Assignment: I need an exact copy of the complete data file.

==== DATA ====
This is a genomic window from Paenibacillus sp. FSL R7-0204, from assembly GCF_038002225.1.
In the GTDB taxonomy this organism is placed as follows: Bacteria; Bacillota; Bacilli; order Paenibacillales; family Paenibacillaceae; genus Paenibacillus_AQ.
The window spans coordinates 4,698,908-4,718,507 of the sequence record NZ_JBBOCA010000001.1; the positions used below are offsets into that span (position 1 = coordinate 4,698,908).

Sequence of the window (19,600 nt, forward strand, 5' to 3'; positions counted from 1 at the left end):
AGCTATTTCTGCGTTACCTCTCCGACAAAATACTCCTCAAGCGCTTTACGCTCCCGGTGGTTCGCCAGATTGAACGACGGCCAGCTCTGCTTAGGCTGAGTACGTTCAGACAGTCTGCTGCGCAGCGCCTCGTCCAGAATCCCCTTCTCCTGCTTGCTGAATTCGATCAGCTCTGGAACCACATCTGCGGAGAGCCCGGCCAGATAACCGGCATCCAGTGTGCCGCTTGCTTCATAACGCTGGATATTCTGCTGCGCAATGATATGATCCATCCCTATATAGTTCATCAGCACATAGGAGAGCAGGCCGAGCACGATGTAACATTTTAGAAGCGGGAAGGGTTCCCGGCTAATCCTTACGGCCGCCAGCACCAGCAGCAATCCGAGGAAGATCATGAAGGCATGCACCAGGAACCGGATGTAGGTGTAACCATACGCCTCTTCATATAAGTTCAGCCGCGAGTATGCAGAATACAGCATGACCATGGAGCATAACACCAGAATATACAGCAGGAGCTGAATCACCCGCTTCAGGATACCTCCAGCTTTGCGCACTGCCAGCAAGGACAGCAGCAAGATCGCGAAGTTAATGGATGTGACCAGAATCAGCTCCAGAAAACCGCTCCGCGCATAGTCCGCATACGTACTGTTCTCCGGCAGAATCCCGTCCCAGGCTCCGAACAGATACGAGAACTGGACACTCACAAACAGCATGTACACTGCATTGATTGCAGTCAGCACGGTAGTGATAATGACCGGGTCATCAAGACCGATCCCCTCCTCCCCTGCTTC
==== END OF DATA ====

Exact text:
This is a genomic window from Paenibacillus sp. FSL R7-0204, from assembly GCF_038002225.1.
In the GTDB taxonomy this organism is placed as follows: Bacteria; Bacillota; Bacilli; order Paenibacillales; family Paenibacillaceae; genus Paenibacillus_AQ.
The window spans coordinates 4,698,908-4,718,507 of the sequence record NZ_JBBOCA010000001.1; the positions used below are offsets into that span (position 1 = coordinate 4,698,908).

Sequence of the window (19,600 nt, forward strand, 5' to 3'; positions counted from 1 at the left end):
AGCTATTTCTGCGTTACCTCTCCGACAAAATACTCCTCAAGCGCTTTACGCTCCCGGTGGTTCGCCAGATTGAACGACGGCCAGCTCTGCTTAGGCTGAGTACGTTCAGACAGTCTGCTGCGCAGCGCCTCGTCCAGAATCCCCTTCTCCTGCTTGCTGAATTCGATCAGCTCTGGAACCACATCTGCGGAGAGCCCGGCCAGATAACCGGCATCCAGTGTGCCGCTTGCTTCATAACGCTGGATATTCTGCTGCGCAATGATATGATCCATCCCTATATAGTTCATCAGCACATAGGAGAGCAGGCCGAGCACGATGTAACATTTTAGAAGCGGGAAGGGTTCCCGGCTAATCCTTACGGCCGCCAGCACCAGCAGCAATCCGAGGAAGATCATGAAGGCATGCACCAGGAACCGGATGTAGGTGTAACCATACGCCTCTTCATATAAGTTCAGCCGCGAGTATGCAGAATACAGCATGACCATGGAGCATAACACCAGAATATACAGCAGGAGCTGAATCACCCGCTTCAGGATACCTCCAGCTTTGCGCACTGCCAGCAAGGACAGCAGCAAGATCGCGAAGTTAATGGATGTGACCAGAATCAGCTCCAGAAAACCGCTCCGCGCATAGTCCGCATACGTACTGTTCTCCGGCAGAATCCCGTCCCAGGCTCCGAACAGATACGAGAACTGGACACTCACAAACAGCATGTACACTGCATTGATTGCAGTCAGCACGGTAGTGATAATGACCGGGTCATCAAGACCGATCCCCTCCTCCCCTGCTTC